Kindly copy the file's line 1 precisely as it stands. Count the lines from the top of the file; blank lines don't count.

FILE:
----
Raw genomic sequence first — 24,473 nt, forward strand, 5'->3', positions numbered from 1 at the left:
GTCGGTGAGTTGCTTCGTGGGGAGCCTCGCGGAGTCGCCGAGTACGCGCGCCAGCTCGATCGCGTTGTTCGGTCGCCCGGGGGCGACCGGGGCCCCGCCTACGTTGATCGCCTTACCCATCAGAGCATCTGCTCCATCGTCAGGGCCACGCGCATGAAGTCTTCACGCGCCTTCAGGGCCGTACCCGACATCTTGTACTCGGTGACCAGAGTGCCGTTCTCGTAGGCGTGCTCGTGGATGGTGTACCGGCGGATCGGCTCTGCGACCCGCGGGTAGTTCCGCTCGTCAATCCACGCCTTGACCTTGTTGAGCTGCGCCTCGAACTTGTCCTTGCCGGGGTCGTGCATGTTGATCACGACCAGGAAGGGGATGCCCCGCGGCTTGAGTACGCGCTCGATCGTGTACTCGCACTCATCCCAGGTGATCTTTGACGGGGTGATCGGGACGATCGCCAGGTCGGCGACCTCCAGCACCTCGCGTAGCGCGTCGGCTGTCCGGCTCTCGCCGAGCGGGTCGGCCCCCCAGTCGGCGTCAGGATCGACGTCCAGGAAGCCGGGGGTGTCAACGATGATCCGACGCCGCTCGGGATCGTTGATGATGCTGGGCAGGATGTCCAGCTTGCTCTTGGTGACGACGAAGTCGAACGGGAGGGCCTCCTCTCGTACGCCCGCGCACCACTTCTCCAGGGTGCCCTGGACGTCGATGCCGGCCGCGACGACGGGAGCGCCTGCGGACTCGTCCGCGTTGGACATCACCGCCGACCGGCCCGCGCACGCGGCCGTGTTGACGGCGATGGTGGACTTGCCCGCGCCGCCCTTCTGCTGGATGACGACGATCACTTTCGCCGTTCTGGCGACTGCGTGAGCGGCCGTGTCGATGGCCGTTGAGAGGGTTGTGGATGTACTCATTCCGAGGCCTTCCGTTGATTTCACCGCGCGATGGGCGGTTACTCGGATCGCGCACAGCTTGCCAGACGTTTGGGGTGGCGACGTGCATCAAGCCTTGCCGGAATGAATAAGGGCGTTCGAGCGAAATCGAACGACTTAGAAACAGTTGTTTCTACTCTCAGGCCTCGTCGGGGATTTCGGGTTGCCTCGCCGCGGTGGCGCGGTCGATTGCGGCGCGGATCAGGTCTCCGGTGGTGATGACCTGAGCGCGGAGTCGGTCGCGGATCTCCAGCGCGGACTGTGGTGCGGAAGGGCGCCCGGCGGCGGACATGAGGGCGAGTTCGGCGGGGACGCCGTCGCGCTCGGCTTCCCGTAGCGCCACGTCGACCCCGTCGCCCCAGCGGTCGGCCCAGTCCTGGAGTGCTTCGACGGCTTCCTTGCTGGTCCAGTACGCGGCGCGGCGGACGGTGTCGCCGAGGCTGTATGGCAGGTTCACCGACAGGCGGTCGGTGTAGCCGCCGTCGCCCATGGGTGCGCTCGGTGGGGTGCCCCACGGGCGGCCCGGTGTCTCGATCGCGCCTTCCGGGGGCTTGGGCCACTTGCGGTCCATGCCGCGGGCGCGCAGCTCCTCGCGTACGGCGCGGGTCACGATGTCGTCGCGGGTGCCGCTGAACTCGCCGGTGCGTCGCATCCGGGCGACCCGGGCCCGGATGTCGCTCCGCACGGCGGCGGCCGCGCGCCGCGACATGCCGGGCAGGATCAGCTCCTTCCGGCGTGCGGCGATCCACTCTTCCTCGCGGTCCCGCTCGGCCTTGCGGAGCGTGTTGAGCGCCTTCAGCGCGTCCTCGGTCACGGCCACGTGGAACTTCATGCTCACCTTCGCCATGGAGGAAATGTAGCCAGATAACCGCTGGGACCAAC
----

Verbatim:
Raw genomic sequence first — 24,473 nt, forward strand, 5'->3', positions numbered from 1 at the left: